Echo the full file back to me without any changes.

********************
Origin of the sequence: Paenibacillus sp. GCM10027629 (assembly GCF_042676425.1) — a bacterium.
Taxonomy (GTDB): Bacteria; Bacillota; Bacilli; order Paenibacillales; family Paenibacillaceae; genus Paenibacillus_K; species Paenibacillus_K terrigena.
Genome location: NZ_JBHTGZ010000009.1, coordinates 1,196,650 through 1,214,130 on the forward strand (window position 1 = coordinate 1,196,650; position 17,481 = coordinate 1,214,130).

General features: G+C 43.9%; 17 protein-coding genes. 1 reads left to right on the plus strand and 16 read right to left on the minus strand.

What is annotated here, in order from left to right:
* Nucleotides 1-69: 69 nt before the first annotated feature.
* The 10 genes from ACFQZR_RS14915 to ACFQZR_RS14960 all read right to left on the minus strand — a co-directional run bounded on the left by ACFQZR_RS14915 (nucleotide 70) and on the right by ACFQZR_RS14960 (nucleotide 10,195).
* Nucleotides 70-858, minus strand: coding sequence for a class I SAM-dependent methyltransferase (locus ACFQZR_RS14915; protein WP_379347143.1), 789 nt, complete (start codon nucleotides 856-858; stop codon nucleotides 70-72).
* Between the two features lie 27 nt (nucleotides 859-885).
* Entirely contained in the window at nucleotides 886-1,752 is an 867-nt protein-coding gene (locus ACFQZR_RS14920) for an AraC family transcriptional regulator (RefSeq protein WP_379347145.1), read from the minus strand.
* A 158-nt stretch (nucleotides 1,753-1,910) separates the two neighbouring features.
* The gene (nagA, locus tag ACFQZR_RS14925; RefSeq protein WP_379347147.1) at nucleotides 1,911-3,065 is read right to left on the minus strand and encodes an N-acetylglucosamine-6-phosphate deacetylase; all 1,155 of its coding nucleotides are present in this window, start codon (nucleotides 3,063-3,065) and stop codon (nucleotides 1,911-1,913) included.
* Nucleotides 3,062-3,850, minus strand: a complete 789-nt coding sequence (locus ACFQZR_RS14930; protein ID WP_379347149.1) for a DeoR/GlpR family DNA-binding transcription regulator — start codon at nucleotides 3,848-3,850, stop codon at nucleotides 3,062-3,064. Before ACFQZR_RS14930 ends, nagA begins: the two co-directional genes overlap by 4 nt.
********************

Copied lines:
Origin of the sequence: Paenibacillus sp. GCM10027629 (assembly GCF_042676425.1) — a bacterium.
Taxonomy (GTDB): Bacteria; Bacillota; Bacilli; order Paenibacillales; family Paenibacillaceae; genus Paenibacillus_K; species Paenibacillus_K terrigena.
Genome location: NZ_JBHTGZ010000009.1, coordinates 1,196,650 through 1,214,130 on the forward strand (window position 1 = coordinate 1,196,650; position 17,481 = coordinate 1,214,130).

General features: G+C 43.9%; 17 protein-coding genes. 1 reads left to right on the plus strand and 16 read right to left on the minus strand.

What is annotated here, in order from left to right:
* Nucleotides 1-69: 69 nt before the first annotated feature.
* The 10 genes from ACFQZR_RS14915 to ACFQZR_RS14960 all read right to left on the minus strand — a co-directional run bounded on the left by ACFQZR_RS14915 (nucleotide 70) and on the right by ACFQZR_RS14960 (nucleotide 10,195).
* Nucleotides 70-858, minus strand: coding sequence for a class I SAM-dependent methyltransferase (locus ACFQZR_RS14915; protein WP_379347143.1), 789 nt, complete (start codon nucleotides 856-858; stop codon nucleotides 70-72).
* Between the two features lie 27 nt (nucleotides 859-885).
* Entirely contained in the window at nucleotides 886-1,752 is an 867-nt protein-coding gene (locus ACFQZR_RS14920) for an AraC family transcriptional regulator (RefSeq protein WP_379347145.1), read from the minus strand.
* A 158-nt stretch (nucleotides 1,753-1,910) separates the two neighbouring features.
* The gene (nagA, locus tag ACFQZR_RS14925; RefSeq protein WP_379347147.1) at nucleotides 1,911-3,065 is read right to left on the minus strand and encodes an N-acetylglucosamine-6-phosphate deacetylase; all 1,155 of its coding nucleotides are present in this window, start codon (nucleotides 3,063-3,065) and stop codon (nucleotides 1,911-1,913) included.
* Nucleotides 3,062-3,850, minus strand: a complete 789-nt coding sequence (locus ACFQZR_RS14930; protein ID WP_379347149.1) for a DeoR/GlpR family DNA-binding transcription regulator — start codon at nucleotides 3,848-3,850, stop codon at nucleotides 3,062-3,064. Before ACFQZR_RS14930 ends, nagA begins: the two co-directional genes overlap by 4 nt.